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"Be My Guest" is an innovative gift certificate program of one of the major credit card companies allowing people to treat friends and family to a meal.
"Be my guest," is a most appropriate invitation to make to friends, family and even those we don't know, during the Sukkot holiday by inviting them to join us for a meal in a sukka.
During the week-long festival of Sukkot, we move out of our mansions (and every variation thereof), and into the precarious and austere sukka. Assembled by hand, crafted of wood, plexiglass cloth, etc., covered with branches from trees or bamboo stalks, the Sukka seems to be anything but the luxurious setting into which you would feel comfortable inviting guests. And what's more, you can't even control the climate!
But the temporary nature of the sukka structure and the uncertainty of the weather are intrinsic parts of the mitzva of the sukka. We dwell in the sukka to commemorate the booths that G-d prepared for us in the desert when we left Egypt. We do so specifically in autumn--not in the spring when our ancestors actually left Egypt--so that others should realize that the sukka is not an unpretentious "summer home" or a detached porch. Rather, it is a place where we can contemplate our reliance and dependence on G-d, the meaning of trust in G-d and Divine Providence.
And it is in this mindset that we invite our guests. Jewish mysticism teaches us that by entering the sukka for the sake of fulfilling G-d's command we merit to welcome the Divine Presence and the seven faithful shepherds of the Jewish people who descend from the Garden of Eden to be guests (ushpizin) in our sukka.
Spiritual guests alone, though, do not suffice. We enhance our celebration of the holiday and that of others by entertaining flesh and blood guests in the sukka.
It is appropriate to invite those less fortunate into our sukka, too. We should to do so with the following attitude: We didn't invite the spiritual guests because we knew they wouldn't eat. And had they actually eaten, we would have gone to endless trouble and expense for them. Therefore, whatever we would have prepared for our spiritual guests, rightfully should be served to our visitors.
The great tzadik Rabbi Levi Yitzchak of Berditchev explained another reason for inviting guests, and less fortunate ones at that, to the sukka. Rabbi Levi Yitzchak used to bring into his sukka simple and unlearned people. His followers asked him why he did this rather than surrounding himself with people of his caliber.
"In the future, when the righteous will sit all together in the Great Sukka, I will come and ask to be allowed to enter. But I will not be permitted. For I am but a simple person and why should I merit to sit amongst the righteous? But I will be able to protest: 'I brought simple people into my sukka!' "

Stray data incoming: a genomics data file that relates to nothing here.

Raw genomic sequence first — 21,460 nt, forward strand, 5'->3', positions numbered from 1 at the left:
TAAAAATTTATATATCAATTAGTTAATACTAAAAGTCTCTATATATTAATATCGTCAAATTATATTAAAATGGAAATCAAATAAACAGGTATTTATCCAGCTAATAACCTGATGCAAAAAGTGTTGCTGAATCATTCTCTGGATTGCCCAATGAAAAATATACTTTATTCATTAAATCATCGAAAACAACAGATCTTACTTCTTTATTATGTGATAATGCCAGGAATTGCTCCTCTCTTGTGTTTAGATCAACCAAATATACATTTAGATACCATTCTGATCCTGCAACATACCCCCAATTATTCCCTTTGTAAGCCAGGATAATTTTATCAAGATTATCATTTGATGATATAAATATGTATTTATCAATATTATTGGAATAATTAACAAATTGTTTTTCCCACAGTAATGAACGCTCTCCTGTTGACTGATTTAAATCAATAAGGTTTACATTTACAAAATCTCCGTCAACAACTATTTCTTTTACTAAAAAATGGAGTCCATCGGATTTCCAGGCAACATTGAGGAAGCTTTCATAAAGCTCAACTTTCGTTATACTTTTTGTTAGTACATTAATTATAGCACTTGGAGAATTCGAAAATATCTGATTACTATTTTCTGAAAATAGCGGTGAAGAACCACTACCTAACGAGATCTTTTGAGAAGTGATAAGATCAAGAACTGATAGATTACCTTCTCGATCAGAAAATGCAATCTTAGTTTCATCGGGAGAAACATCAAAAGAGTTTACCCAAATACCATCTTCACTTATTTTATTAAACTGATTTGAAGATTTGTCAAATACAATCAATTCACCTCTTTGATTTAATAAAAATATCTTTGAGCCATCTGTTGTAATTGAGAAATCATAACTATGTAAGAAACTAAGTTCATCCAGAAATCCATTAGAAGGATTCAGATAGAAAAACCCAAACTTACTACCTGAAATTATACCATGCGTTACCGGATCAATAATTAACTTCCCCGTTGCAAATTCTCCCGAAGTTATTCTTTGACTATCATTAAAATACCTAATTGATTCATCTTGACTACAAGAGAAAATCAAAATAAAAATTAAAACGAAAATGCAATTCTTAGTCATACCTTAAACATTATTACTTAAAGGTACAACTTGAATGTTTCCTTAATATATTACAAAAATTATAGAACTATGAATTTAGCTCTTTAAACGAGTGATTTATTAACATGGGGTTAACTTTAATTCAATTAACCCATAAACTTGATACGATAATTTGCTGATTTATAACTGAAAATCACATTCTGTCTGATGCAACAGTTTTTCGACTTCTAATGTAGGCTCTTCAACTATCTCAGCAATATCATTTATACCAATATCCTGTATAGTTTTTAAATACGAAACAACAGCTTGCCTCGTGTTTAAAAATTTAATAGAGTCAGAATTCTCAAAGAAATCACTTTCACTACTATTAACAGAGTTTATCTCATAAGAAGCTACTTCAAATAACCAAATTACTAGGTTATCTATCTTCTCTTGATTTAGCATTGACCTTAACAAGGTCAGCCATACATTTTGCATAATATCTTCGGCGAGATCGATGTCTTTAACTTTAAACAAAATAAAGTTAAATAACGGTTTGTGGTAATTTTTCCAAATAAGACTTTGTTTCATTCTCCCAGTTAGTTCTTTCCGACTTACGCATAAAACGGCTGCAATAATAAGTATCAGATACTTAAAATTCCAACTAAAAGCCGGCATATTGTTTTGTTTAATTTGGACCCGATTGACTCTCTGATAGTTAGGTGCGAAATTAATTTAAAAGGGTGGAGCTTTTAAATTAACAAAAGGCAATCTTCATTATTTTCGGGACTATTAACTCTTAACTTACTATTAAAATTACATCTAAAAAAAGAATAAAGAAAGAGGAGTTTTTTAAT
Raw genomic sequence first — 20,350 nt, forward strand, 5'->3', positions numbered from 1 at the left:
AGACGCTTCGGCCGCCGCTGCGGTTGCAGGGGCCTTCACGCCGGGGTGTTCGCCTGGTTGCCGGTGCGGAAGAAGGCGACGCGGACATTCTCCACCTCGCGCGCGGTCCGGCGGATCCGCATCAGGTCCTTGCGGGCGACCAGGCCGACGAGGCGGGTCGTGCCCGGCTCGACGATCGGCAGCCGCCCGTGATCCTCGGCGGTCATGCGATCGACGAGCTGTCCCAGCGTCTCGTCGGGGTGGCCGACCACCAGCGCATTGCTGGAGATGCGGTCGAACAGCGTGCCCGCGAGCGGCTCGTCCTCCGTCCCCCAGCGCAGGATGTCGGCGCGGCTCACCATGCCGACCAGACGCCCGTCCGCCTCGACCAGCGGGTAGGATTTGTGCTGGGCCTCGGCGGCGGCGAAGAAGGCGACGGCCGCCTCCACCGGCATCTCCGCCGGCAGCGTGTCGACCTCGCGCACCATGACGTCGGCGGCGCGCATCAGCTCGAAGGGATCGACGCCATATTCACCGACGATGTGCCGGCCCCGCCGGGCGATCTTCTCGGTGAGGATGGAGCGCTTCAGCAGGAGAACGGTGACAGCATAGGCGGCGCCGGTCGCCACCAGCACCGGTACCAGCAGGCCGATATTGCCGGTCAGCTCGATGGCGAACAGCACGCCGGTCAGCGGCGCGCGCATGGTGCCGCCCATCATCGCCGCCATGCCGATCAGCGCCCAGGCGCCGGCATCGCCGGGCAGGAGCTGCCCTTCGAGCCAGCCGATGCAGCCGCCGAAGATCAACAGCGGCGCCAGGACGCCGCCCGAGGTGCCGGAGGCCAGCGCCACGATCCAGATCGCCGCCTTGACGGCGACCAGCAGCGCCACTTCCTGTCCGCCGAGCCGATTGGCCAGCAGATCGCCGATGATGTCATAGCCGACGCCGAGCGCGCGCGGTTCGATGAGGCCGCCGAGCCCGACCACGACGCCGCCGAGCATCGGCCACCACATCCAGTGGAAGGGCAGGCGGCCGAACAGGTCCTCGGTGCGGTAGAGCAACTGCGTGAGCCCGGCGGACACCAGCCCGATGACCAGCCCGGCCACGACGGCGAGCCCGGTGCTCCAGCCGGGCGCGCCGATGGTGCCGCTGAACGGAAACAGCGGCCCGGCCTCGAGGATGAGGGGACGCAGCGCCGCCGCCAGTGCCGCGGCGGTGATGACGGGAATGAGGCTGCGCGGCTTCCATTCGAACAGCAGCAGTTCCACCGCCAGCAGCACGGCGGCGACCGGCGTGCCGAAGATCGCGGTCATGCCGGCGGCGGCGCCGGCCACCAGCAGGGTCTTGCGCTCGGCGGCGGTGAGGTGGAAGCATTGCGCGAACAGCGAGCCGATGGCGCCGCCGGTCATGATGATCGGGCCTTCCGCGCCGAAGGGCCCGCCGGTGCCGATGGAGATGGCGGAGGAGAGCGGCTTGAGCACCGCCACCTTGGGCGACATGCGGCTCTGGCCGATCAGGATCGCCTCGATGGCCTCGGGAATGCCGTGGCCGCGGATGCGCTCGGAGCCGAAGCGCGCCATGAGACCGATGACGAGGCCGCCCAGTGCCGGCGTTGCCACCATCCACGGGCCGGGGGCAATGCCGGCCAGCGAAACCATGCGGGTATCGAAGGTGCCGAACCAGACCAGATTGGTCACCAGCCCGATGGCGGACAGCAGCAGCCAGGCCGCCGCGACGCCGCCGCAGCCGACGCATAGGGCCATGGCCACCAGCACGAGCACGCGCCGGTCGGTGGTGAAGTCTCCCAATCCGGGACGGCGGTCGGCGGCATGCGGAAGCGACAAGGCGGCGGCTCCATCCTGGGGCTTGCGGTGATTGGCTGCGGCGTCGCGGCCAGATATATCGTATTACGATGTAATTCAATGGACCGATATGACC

This year, may we all merit to sit together in the Great Sukka.
The festival of Sukkot, which follows Rosh Hashana and Yom Kippur, marks the beginning of the true days of rejoicing of the month of Tishrei, coming as it does after the solemnity of the High Holidays. Although Sukkot has many similarities and characteristics in common with Rosh Hashana and Yom Kippur, it is actually the culmination and fulfillment of the first two holidays. The difference between the two lies in the fact that the holiness that was in a more concealed and hidden state on Rosh Hashana and Yom Kippur is revealed for all to see on "the day of our rejoicing (Sukkot)."
One of the fundamental themes of Rosh Hashana and Yom Kippur is that of the unity of the Jewish People. But it is on Sukkot that this motif finds its highest expression.
The Jew's worship on the High Holidays lies in his uncovering of the pintele Yid within him, that Jewish spark that can never be extinguished, that he shares in common with every other Jew. All of us stand as equals before G-d in prayer on Rosh Hashana, accepting His sovereignty and crowning Him King over us all; on Yom Kippur we are equally aroused to do teshuva (repent) and return to G-d. When a Jew does teshuva, he is merely uncovering and revealing his innate belief in G-d and love of Him.
The unity of the Jewish People during the High Holidays is a unity based on the common denominator inherent in every Jew. It does not take into consideration the many differences of temperament, intelligence, or any other marks which distinguish one person from another.
On Sukkot, however, we reach an even higher level of unity than before, developing the theme of Rosh Hashana and Yom Kippur even further.
One of the most important mitzvot of Sukkot is the taking of the Four Kinds. These four species symbolize the four different types of people which exist within the Jewish nation. The etrog symbolizes one who possesses Torah learning and also does good deeds; the lulav stands for one who possesses only Torah learning. The hadas (myrtle) symbolizes one who performs commandments and does good deeds, but does not have Torah learning, and the arava (willow) symbolizes the Jew who possesses neither Torah nor learning.
On Sukkot we take these four disparate species and bring them together to perform a mitzva. Our unity does not lie in our ignoring the external differences which divide us; rather, we go out of our way to include all types of Jews, even those in the category of arava, who would seem to have no positive contribution to make. Despite all our differences we are all bound together.
This is the highest degree of unity we can achieve. It is far easier to concentrate only on that which we have in common than to acknowledge that we differ as individuals and still remain together.
On Sukkot we verify and confirm the unity which was achieved during the High Holidays. This realization sustains us throughout the year and gives us the strength to live in harmony and solidarity with one another.
Adapted from the works of the Lubavitcher Rebbe.
SUKKOT IN LOS ANGELES
by Mindy Yaffee